A team of researchers led by Cornell University and Save Our Seas Foundation has recently sequenced the entire genomes of two species of endangered sharks – the great hammerheads and the shortfin mako. The experts discovered that while low genetic diversity and signs of inbreeding ring alarm bells for the former, there may still be hope for the latter, which showed higher genetic diversity and limited interbreeding.
“With their whole genomes deciphered at high resolution we have a much better window into the evolutionary history of these endangered species,” said study senior author Mahmood Shivji, an expert in Conservation Biology at Save Our Seas.
“Technical advances in the study of genomes mean that DNA sequencing approaches are much more powerful and efficient now,” added lead author Michael Stanhope, a professor of Public and Ecosystem Health at Cornell. “We can apply these new technologies to gain insights about the organism, information that we hope can be leveraged to protect sharks and rays.”
By sequencing to chromosome level the genomes of great hammerhead and shortfin mako sharks, the scientists discovered that their populations have declined substantially over the past 250,000 years. Moreover, the DNA analysis revealed that great hammerheads have low genetic variety, which makes them less resilient to adapting to the rapidly changing world in which they live. In addition, this species also showed significant signs of interbreeding, a feature that can lower the ability of their populations to survive. By contrast, the shortfin mako shark exhibited higher genetic diversity and limited interbreeding, which could make them less threatened by environmental changes.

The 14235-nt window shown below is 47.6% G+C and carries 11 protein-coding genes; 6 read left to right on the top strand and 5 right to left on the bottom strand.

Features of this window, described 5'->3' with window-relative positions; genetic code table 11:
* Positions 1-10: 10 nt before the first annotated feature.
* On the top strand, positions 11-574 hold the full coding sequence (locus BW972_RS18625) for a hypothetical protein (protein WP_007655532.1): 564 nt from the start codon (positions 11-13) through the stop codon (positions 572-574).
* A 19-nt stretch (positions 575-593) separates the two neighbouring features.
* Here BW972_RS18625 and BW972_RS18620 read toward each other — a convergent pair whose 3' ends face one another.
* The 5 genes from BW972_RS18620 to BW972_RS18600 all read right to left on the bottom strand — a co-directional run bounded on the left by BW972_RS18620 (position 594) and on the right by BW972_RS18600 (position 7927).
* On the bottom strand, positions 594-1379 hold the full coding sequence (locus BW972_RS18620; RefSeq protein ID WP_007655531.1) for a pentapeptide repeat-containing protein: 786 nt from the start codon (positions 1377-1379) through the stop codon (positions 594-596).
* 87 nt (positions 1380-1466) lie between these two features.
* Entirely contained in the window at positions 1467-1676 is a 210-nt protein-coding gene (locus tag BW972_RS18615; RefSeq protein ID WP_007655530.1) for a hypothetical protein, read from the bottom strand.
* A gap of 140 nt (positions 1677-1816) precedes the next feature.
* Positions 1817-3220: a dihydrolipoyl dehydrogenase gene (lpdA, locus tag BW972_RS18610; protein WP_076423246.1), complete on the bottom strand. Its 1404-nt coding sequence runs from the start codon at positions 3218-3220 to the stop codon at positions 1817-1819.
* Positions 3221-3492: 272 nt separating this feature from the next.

However, as revolutionary and effective as it is, genetic sequencing performed in order to improve conservation efforts poses its own problems. “Genetics has advanced such that chromosomal level genomes are the expectation for a reference quality genome for species. However, conservation research presents its own challenges to achieving this consistently and at the resolution expected in other fields,” Shivji explained.
“Obtaining tissue samples from endangered marine vertebrates is a major hurdle. You can assemble the genome with a single tissue sample from a single shark, but the ideal circumstance would be to sequence genomes from multiple individuals from different parts of their ocean range, an ethically difficult and costly endeavor.”
Thus, conservation geneticists should balance the latest technological advances with respect for the vulnerable populations that they study. Nonetheless, as new possibilities arise, insights into the genetic blueprint of sharks will help strengthen our understanding of these ecologically important species and help conserving their fragile populations.
The study is published in the journal iScience.
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